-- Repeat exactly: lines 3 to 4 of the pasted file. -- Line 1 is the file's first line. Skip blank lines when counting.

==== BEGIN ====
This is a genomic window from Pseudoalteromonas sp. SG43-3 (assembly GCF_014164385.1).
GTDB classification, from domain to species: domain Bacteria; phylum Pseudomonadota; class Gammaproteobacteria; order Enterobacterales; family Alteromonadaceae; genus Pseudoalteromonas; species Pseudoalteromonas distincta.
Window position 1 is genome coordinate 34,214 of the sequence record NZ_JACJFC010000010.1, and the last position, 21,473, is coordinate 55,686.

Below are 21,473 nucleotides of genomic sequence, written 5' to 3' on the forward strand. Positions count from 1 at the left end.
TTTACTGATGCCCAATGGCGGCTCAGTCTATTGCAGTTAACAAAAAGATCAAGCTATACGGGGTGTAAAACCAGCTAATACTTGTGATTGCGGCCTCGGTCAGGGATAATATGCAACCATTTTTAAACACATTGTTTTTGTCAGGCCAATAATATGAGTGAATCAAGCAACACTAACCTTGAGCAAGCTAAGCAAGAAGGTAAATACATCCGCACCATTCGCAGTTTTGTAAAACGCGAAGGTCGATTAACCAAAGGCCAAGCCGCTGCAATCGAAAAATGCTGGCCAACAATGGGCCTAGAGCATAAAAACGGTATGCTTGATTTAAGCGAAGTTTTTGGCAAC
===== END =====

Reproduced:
Window position 1 is genome coordinate 34,214 of the sequence record NZ_JACJFC010000010.1, and the last position, 21,473, is coordinate 55,686.

Below are 21,473 nucleotides of genomic sequence, written 5' to 3' on the forward strand. Positions count from 1 at the left end.